“Even though we were in a much stronger legal position, our main priority and preference was to settle the dispute. This agreement is a reasonable compromise for each party,” said Schaeffer.

In the past, the city initiated two litigations because of the amount of rent but failed in court. Councillor Jan Wolf (KDU-ČSL/Trojkoalice) said that the city was also withdrawing all court claims. After Prague lost both litigations against Copa retail, attorneys originally said the city would seek an appellate review before the Supreme Court.

It remains to be seen if Prague relocates its administration elsewhere or extends the Skoda Palace lease. “It is too early to talk about this,” said Krnáčová. In the past, the possibility of erecting a new building in Florenc or at Knížecí in Prague 5 was discussed.

Last year, Krnáčová forwarded her e-mail exchange with Schaeffer to an opposition assembly member by mistake. In the e-mails, the two ladies discussed selection of legal advisors to represent the city. The opposition TOP 09 party filed a criminal complaint against Krnáčová because of this but the Police shelved it recently.

Source: Blesk, ČTK

Prague will pay less for the lease in Škoda Palace while staying there for longer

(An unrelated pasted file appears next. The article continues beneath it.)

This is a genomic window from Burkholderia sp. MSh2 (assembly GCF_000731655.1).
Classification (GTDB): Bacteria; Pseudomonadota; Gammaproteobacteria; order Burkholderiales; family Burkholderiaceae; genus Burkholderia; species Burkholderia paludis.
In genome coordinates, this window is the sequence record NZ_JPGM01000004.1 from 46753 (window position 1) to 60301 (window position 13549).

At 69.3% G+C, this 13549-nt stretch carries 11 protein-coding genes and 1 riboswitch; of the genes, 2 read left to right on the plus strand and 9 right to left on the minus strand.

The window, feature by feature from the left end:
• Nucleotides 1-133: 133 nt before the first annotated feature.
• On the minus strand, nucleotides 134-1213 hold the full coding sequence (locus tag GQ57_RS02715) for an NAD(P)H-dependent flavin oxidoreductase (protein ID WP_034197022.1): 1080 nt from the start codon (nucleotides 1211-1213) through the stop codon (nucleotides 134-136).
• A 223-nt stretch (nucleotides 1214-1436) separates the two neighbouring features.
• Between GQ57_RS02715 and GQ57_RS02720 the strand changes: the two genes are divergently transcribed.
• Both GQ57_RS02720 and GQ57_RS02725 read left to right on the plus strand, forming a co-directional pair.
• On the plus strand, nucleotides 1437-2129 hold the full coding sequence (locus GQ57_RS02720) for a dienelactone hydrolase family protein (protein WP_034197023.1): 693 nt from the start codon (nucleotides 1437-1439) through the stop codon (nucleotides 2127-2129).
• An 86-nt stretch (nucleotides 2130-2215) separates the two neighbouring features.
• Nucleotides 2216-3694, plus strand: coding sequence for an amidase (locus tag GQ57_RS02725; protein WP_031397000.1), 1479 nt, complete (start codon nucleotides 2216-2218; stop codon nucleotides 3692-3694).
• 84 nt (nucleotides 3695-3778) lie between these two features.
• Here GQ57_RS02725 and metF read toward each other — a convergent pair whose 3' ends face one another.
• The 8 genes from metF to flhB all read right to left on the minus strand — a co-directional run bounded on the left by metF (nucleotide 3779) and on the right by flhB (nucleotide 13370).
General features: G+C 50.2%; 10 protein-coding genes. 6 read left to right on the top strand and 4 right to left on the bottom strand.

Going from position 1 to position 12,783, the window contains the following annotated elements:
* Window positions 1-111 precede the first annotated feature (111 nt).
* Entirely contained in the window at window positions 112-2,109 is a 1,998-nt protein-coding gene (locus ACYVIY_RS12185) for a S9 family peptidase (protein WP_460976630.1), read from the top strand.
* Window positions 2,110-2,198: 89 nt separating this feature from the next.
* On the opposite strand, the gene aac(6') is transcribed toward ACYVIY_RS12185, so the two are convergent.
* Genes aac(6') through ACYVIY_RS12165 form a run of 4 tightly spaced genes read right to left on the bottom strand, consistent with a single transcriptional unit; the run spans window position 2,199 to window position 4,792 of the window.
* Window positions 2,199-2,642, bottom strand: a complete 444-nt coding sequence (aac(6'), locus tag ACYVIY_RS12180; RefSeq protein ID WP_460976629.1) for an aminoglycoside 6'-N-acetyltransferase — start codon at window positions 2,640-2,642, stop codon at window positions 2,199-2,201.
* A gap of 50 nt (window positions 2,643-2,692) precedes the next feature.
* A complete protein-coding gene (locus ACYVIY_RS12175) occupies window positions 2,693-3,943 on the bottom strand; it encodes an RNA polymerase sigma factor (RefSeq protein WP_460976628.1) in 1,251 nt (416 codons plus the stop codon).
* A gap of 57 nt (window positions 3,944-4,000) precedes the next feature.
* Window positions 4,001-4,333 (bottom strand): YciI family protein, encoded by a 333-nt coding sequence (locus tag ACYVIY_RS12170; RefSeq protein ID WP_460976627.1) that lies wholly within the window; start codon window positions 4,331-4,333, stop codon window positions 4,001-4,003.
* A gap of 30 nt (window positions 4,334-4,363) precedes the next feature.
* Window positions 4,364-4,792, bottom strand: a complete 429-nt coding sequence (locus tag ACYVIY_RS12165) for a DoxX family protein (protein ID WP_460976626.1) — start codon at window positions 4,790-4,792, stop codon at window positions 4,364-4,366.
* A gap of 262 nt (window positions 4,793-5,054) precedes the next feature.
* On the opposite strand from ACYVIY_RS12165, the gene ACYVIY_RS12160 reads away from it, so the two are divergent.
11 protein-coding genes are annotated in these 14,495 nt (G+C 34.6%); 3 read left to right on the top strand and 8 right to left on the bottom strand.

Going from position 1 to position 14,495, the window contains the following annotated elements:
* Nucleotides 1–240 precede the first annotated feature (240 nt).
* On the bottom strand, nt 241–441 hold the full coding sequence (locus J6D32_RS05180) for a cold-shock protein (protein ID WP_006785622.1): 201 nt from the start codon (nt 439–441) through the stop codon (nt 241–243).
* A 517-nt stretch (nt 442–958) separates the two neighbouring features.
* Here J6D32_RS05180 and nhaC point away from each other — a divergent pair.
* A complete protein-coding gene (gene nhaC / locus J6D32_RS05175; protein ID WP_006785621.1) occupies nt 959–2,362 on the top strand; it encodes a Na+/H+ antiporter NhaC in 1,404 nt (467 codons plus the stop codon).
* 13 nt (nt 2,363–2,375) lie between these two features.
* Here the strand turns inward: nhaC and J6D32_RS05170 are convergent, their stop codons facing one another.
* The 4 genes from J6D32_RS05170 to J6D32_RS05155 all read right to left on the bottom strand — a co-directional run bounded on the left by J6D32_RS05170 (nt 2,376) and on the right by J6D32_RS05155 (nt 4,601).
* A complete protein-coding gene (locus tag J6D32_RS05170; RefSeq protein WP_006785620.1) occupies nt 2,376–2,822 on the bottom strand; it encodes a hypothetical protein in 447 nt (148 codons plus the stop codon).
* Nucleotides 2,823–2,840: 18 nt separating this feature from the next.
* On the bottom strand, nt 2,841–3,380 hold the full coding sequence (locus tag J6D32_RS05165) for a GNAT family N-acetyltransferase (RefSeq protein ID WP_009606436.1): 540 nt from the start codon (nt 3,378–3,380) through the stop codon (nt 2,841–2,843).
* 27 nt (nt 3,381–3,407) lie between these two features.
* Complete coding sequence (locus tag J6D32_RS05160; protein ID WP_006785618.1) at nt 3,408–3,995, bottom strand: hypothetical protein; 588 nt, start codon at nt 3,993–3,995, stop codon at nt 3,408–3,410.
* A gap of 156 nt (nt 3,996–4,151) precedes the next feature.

Prague will pay approximately CZK 800 million less for the lease in Škoda Palace where the majority of the City Hall officials reside. The Prague City Assembly approved the agreement, which involves concessions on the City’s part, at its June session. Prague’s officials agreed, for example, that instead of Czech crowns they would pay the rent in Euros and that the lease would be extended. The City also waived its pre-emptive right.

As the City will not pay the rent in Czech crowns, it is not clear how much exactly it will save in the payments, but the discount should amount to approximately CZK 800 million out of the originally intended CZK 4.4 billion. The City’s Councillors consider the result a success. “At the beginning the battle lines were drawn sharply; at the end a little miracle happened,” Councillor Radek Lacko (ANO), who participated in the negotiations, commented the agreement.

The opposition is not completely happy with the result, however. Prague Assembly member Václav Novotný (TOP 09) criticised the fact that the City waived the pre-emptive right for Škoda Palace. Mikuláš Ferjenčík (Pirate Party) concurs with him: “Copa Retail has not made the agreement because it is being nice to us. It will pay for them because they can sell Škoda Palace at a higher price if we do not exercise our option.” Councillor Lacko believes that the discount is “like two birds in the hand, whereas the option would be two birds in the bush”.